NEW ownership has contributed to a remarkable turnaround in the performance of South Perth-based information technology company Ripple Systems.
In the past six months the company has won new export contracts, tripled its order book and added more than 20 employees.
It is projecting further substantial growth and even looking towards a stock market float in three to four years time.
The bright outlook is a huge change from the lacklustre performance that dogged the company under its old owners.
Ripple has traded under several names over the past decade, including Mi Consulting Group, Motherwell Information Systems and Control Systems International, reflecting changed ownership arrangements.
Its current ownership structure, put in place last December, differs in at least two key respects from prior arrangements.
First, management has a direct 30 per cent shareholding in the company and second, it finally has a major shareholder in Singapore Technologies Electronics that is adding value.
Ripple Systems is one of about 50 Australian companies to change hands through a management buyout since 1986.
A survey by the Australian Venture Capital Association, using data from 42 companies, concluded that MBOs have a direct beneficial impact on company performance.
Ripple Systems managing director Paul Nicholson would certainly concur with the findings of the survey.
He said STE, a division of the giant Singapore Technologies Engineering conglomerate, was keen for management to acquire a direct stake when it commenced negotiations last year.
“They realised they couldn’t just buy the company and run it themselves,” Dr Nicholson said.
“We have a very specialised business. It was crucial to have the involvement of the senior management team and our technical people, who built up the expertise.”
Ripple’s specialist field is automated ‘command and control’ systems for road and rail networks.
Its software delivers integrated traffic management systems centralised in a single control room.
Its system is used in the Perth traffic centre, Melbourne’s CityLink freeway and Adelaide’s southern expressway and is being introduced in Singapore and Kuala Lumpur.
The second leg of its business is smart card applications for automated ticketing systems and wider applications.
Ripple has conducted extensive software development for ERG and is now part of a consortium that is bidding (against ERG and others) for the right to build Perth’s smart card-based public transport ticketing system.
Dr Nicholson said “five to six very large multinationals with recognisable names” were genuinely interested in buying the business when the financially-troubled Mi Services Group put it up for sale last year.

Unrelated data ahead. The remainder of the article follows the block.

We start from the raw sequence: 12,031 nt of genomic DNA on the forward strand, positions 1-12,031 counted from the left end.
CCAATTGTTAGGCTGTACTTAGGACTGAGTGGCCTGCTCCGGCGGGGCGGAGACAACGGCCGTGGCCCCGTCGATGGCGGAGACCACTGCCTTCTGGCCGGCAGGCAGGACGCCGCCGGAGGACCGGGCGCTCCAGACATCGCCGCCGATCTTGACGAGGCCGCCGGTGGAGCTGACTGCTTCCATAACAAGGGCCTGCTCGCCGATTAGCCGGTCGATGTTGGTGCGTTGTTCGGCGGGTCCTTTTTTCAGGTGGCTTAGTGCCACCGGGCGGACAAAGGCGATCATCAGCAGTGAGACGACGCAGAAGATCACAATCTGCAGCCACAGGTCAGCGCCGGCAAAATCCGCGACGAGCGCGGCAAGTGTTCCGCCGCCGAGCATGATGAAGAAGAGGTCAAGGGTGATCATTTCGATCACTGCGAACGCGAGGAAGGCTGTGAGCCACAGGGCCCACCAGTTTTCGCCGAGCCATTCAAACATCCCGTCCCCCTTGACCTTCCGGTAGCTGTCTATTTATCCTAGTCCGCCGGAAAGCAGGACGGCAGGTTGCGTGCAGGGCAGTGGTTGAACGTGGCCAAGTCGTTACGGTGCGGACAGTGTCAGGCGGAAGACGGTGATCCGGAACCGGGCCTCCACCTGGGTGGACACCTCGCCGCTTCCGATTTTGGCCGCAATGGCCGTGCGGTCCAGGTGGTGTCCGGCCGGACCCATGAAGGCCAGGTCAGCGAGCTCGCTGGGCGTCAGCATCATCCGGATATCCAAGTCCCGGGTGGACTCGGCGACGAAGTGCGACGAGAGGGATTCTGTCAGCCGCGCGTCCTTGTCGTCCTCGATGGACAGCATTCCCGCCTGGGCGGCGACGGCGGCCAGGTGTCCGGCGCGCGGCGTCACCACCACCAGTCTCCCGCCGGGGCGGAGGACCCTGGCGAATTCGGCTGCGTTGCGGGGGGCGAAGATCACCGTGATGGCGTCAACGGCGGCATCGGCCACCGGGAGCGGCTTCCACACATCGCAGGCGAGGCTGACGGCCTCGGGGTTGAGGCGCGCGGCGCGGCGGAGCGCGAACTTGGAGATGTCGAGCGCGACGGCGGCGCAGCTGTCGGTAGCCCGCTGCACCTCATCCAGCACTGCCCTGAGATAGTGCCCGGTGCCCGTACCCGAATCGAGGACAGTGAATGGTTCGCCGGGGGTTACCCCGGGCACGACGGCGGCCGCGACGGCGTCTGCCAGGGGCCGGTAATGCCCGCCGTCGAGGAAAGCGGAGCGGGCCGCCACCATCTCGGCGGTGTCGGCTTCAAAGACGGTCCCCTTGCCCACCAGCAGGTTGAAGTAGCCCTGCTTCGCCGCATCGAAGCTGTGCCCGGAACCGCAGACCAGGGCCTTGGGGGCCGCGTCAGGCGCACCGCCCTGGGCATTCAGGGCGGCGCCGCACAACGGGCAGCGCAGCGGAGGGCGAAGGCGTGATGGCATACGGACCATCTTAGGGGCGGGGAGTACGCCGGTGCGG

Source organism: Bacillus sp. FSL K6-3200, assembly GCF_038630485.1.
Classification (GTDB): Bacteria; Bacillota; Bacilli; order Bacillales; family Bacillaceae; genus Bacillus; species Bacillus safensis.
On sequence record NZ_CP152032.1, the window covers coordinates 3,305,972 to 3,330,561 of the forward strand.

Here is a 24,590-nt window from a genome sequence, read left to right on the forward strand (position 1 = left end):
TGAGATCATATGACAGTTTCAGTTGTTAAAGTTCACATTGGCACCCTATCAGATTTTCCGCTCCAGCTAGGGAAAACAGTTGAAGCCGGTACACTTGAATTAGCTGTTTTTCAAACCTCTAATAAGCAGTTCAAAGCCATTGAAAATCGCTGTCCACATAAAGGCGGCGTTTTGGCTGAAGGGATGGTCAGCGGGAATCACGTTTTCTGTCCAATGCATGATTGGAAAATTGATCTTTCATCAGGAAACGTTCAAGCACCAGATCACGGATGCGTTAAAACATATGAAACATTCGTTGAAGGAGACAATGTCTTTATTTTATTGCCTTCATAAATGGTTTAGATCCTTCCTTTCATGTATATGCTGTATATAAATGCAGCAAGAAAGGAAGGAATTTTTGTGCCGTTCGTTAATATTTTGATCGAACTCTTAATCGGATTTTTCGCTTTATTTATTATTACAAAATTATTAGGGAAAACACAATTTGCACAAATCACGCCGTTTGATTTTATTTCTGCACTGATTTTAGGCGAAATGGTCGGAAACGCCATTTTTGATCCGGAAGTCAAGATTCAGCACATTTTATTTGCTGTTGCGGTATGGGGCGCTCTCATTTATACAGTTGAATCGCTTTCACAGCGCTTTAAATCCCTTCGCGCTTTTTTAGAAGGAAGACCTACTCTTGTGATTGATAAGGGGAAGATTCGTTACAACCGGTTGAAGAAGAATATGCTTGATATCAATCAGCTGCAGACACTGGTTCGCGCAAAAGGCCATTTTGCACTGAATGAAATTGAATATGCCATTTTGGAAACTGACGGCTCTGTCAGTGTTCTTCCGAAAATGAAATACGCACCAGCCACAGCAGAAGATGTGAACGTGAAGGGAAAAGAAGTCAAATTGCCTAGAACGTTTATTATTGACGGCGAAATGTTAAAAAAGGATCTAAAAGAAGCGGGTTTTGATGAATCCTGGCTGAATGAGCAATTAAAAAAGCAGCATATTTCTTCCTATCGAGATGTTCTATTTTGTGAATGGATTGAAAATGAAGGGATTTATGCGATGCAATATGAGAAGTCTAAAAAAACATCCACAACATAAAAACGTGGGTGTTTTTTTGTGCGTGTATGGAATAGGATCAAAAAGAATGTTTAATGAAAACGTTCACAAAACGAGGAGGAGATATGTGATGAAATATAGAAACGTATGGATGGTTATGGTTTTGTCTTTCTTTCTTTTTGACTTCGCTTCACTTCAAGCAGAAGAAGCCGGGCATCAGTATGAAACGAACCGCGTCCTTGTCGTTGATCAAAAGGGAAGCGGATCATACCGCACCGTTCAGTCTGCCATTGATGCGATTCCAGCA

“The reason we were interesting to companies like that is that we were in the [transport] market they serviced,” he said.
“They wanted to provide complete turnkey solutions and the one bit they couldn’t do was the command and control systems.”
What had been planned as a straight trade sale turned into an MBO when STE became involved.
PricewaterhouseCoopers head of corporate finance and investment banking Angel Barrio, who managed the sale process, said this created an unusual situation, since management went from assisting the vendors to being potential buyers in a competitive sale process.
The eventual sale valued Ripple at $4.5 million, with STE (70 per cent) and nine senior managers (30 per cent) contributing $2 million of equity and STE providing $3.45 million of debt.
Dr Nicholson said the relationship with STE had contributed greatly to Ripple’s recent success.
It has helped Ripple win two big contracts, for the 35-station Circle Line railway project in Singapore and a 39-station railway project in Kaoshung, Taiwan’s second largest city.
“We finally have a parent that is adding value to our business,” he said.
“It’s a symbiotic relationship. Both parties are getting something very valuable out of each other.”
STE provides financial backing, marketing skills, domain knowledge and credibility in Asia – “we can open doors that were impossible to open before”.
For its part, Ripple provides specialist expertise in the crucial command control systems that integrate all of the sub-systems – “we are the tip on STE’s arrow”.
Dr Nicholson said the two contracts in Asia would help Ripple more than double turnover, from $6.5 million in 2002 to about $14 million in 2003.
He is projecting a pre-tax profit of $2.5 million this year and “substantial” growth in staffing (the company has 74 staff), sales and profit in future years. The bright outlook is helped by the prospect of increased spending on rail infrastructure in Asia over the next two decades.
Dr Nicholson said a float in three or four years would give all staff and other people an opportunity to invest in the company.
He anticipated STE would retain 20 to 30 per cent, so that it had less capital tied up in the business but was able to maintain the all-important strategic relationship.
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